Apple released the iPad in the US about a month ago and they have this week announced they already have sold more than 1 million devices. But what impact is that going to have on the iPhone, and have they factored it into their planning?
John Gruber points out that Newton sold just 200,000 in its ENTIRE lifespan, which means that despite the protestation of the envious geeks who just wish they could play with their toys how they like on an embedded device (just as they can on a Cable TV Box for example), it’s already successful.
Though, as I protested over at Delimiter yesterday, success in Business Terms is defined by a successful Business case over the length of that Business Case. So, perhaps we’ll have to wait and see.
What I’ve learned in recent years is that a Business Case has a number of different inputs which define success. Both positive and negative.
For example, if you are introducing new Product offerings, or changing an existing one, you need to take account of the negative impacts which that change will have on the existing services and products you provide. These may look like sales impacts on a currently in-market product whose Business Case term is not yet complete. Or it maybe forecast additional costs at Customer Support due to choosing to site your Support team for a deal breaking product within your core organisation rather than outsourcing it to India or elsewhere.
Now, I have no idea what Apples Business Case models look like. But if I take my own experience and assume at least some of what happens there would be applied by Apple, then I believe it is logical to assume they have allowed for the iPad sales to affect iPhone Sales over time, if not immediately.
But it’s not a Phone you say!
How do I counter that? If you look at usage of iPhones and remember that a large part of it reason to exist is as a Portal to App Store. As Fraser Speirs says;
So I don’t think I’m going out on a limb when I say you can safely assume a large minority of users mainly use iPhone for activities OTHER than making mobile phone calls and even perhaps sending and receiving SMS.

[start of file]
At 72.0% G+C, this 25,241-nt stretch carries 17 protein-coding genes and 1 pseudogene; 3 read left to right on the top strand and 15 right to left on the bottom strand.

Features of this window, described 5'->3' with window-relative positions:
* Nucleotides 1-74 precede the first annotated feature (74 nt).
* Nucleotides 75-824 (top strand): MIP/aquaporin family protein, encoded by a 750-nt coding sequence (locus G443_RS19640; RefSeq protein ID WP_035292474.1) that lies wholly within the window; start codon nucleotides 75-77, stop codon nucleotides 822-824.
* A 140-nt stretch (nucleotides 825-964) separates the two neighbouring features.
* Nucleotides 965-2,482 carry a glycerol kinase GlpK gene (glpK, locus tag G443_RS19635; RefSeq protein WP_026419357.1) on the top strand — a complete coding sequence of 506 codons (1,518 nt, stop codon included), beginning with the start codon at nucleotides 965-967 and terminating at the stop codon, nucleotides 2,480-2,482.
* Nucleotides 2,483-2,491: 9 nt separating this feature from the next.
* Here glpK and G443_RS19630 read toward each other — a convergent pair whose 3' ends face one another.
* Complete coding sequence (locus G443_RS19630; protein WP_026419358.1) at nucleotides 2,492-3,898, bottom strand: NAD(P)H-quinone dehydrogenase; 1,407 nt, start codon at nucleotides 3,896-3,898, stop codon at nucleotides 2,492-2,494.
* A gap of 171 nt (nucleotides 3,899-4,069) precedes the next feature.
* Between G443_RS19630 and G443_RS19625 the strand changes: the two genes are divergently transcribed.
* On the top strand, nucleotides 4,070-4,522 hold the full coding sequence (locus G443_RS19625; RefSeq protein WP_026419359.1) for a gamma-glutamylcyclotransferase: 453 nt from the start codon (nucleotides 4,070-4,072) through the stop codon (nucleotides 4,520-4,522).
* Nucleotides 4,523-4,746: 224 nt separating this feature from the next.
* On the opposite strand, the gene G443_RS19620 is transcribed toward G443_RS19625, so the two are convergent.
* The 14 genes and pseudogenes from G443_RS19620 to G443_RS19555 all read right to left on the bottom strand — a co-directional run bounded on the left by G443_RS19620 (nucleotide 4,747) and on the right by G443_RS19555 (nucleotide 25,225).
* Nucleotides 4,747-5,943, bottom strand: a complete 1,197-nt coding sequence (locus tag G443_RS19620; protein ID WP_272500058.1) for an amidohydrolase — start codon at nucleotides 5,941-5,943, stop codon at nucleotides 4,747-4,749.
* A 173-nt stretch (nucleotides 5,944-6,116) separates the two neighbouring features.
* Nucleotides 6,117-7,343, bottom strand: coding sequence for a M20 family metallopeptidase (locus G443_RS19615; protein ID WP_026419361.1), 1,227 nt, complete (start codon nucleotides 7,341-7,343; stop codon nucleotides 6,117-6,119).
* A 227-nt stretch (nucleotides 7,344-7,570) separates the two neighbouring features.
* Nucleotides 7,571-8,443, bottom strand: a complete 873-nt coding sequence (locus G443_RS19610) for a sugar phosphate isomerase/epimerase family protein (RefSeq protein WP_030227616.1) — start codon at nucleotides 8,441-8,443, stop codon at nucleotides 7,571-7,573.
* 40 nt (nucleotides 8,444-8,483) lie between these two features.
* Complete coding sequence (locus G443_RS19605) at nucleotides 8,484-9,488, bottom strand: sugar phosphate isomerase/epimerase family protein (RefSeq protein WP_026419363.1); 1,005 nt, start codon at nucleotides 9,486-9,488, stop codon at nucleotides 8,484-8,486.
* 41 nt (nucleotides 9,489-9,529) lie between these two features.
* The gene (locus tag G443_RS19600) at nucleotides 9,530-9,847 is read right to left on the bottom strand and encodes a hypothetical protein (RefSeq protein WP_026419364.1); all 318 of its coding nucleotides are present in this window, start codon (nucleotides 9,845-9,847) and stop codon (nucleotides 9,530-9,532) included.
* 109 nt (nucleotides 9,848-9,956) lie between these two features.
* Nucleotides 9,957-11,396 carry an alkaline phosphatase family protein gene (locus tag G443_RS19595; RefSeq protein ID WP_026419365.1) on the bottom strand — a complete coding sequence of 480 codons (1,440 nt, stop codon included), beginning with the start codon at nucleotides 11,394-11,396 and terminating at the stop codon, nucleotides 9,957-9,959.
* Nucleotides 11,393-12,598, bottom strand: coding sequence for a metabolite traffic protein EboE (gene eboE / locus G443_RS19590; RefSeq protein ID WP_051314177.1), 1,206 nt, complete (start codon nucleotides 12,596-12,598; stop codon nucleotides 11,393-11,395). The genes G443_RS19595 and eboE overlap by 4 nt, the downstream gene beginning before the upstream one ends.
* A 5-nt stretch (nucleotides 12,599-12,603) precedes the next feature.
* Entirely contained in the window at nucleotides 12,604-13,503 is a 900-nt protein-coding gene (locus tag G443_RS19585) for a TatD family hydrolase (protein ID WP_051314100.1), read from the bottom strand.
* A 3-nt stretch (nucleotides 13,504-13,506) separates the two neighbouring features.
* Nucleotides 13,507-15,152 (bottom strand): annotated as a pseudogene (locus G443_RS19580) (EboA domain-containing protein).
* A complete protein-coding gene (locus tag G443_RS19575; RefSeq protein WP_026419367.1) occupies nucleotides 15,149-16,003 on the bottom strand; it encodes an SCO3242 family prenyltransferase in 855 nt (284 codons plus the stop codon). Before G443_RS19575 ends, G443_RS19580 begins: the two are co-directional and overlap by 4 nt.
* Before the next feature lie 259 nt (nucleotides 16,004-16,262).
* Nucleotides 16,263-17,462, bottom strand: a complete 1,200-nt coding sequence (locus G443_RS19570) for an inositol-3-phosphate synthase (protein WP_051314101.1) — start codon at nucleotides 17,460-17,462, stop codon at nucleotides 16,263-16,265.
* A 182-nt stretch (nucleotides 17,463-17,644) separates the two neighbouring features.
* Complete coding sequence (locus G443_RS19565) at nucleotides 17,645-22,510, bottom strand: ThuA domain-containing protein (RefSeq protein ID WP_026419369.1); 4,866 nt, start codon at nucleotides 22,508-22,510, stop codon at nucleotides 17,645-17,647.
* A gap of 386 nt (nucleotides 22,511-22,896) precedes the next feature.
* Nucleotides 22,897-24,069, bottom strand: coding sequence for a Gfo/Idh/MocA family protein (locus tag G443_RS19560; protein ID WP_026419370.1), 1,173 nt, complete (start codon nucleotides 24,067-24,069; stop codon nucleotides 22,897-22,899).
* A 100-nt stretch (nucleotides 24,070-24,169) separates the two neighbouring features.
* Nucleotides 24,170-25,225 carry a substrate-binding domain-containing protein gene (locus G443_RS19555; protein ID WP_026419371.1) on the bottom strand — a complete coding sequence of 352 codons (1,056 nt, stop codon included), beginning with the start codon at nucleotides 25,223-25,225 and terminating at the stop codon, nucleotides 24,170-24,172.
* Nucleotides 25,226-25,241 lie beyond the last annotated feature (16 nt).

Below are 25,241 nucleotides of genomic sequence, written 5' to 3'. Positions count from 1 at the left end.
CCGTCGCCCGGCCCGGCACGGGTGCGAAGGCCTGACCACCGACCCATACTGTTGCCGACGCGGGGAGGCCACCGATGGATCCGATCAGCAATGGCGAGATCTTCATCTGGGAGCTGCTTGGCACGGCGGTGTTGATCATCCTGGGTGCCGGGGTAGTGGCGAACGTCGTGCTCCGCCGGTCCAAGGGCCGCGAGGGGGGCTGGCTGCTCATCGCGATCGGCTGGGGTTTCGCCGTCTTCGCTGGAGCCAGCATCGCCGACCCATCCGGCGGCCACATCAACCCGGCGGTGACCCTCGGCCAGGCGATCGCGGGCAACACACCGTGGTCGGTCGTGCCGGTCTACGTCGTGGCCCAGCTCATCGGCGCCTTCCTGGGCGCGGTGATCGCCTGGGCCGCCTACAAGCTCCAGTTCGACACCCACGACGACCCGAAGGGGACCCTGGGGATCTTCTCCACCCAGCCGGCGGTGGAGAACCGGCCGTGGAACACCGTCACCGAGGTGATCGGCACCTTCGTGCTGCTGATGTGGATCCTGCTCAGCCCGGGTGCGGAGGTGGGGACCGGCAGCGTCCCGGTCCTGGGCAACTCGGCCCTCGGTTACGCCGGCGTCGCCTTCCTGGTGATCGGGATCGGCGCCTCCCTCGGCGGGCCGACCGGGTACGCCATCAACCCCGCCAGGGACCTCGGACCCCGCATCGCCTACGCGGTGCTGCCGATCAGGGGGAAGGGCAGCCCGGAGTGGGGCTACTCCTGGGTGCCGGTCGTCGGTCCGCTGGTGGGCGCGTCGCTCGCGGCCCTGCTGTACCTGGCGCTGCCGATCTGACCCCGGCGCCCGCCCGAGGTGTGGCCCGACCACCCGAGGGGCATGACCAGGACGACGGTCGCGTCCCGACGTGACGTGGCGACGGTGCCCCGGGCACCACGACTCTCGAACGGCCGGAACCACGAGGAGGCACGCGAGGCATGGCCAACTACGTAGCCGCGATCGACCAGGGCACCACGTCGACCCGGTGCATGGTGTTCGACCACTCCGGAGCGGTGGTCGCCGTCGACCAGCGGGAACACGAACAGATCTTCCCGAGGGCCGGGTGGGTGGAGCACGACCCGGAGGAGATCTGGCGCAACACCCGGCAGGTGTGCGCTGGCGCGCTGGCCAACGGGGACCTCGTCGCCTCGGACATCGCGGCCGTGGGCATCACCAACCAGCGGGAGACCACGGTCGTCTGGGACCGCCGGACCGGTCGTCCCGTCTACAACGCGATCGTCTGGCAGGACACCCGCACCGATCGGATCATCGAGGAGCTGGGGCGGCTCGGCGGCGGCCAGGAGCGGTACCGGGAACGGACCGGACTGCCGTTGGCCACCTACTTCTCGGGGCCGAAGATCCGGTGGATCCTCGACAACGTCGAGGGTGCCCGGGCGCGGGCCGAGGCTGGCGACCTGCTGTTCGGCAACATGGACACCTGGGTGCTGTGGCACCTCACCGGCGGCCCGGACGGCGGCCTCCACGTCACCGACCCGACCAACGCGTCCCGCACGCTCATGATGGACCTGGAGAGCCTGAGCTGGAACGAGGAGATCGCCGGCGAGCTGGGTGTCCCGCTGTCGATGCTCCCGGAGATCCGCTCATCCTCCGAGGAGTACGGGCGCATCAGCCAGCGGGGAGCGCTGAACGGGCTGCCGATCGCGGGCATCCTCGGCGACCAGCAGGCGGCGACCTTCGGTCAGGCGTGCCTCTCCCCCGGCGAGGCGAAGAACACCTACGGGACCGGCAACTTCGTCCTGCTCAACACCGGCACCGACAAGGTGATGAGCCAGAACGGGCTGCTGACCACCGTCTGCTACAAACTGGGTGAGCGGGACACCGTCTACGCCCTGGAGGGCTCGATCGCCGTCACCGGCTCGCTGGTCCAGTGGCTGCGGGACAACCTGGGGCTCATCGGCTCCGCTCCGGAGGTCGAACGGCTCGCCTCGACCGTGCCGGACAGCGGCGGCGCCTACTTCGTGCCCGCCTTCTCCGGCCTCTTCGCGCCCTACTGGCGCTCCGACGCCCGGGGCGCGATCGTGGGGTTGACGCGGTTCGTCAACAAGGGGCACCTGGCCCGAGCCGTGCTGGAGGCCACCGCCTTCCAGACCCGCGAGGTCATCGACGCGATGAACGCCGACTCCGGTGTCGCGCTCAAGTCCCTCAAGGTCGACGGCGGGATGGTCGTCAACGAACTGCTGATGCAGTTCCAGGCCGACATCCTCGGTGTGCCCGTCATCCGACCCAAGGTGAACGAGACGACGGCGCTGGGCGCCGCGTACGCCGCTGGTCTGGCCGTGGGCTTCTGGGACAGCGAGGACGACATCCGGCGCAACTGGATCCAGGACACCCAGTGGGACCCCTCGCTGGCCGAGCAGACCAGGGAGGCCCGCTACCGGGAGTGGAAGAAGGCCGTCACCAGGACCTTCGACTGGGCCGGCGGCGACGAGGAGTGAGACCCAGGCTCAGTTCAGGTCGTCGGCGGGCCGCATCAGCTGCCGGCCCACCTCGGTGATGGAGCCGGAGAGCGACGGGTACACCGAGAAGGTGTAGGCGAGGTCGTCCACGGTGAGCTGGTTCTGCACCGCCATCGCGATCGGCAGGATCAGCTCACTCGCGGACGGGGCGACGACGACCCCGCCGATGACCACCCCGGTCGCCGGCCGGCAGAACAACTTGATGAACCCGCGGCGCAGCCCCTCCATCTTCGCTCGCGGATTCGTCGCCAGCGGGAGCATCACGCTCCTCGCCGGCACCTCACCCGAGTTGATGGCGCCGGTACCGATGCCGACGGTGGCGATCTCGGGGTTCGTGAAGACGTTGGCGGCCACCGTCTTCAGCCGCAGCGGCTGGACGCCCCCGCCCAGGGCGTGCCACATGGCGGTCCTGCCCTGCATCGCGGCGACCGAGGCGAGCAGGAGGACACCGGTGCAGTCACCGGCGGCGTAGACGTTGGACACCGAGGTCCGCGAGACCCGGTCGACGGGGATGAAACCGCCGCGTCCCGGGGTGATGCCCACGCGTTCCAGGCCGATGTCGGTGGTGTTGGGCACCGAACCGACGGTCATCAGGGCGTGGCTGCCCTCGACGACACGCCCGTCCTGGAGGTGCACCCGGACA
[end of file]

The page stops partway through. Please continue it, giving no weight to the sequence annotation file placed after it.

Excluding voice calls and ultra-portability, all of what iPhone does exists on an iPad. Having used one a couple of times this week, I can say it exists in many cases with a substantially better User Experience for the same apps we depend on or use daily.
In that case, and assuming I have a regular job with a Mortgage and 2 kids (okay, that’s me), if I had to make the choice between an iPad and a new iPhone, I’d go the iPad.
The question is, how many others – especially potential new iPhone acquirers – would do this? And more importantly, how much of this negative benefit have Apple factored into their Business Case?
I agree the iPad is more valuable as a laptop or desktop computer replacement for people who really only use their computer for services which the iPad will do really well. We’ll be one of those families this year. But the 3G Data capability and the move to a greater use of Messaging services serviced by that data instead of voice makes it more than capable replacement for what the majority of iPhone use has become.
I’ve been saying for a long time now that Mobile devices are what Smartphones have always wanted to be. I believe the iPhone was the first real fully integrated Mobile device. Only Android has done anything remotely close to iPhone.
What chances Apple moves on from the ‘phone’ market at a time of their own choosing. Noting, this becomes especially important in the brand new world of 2010/11 where Android Phones finally come of age and Telco’s will promote them ahead of the iPhone due to likely better upside for them.
I think Apple believe the Mobile Device is more essential and, more importantly, more profitable. Perhaps they have factored that into their business cases. After all, Apple believe in leaving the past behind.
Either that or they release an iPhone Nano But that’s just a commodity, Apple don’t do commodities.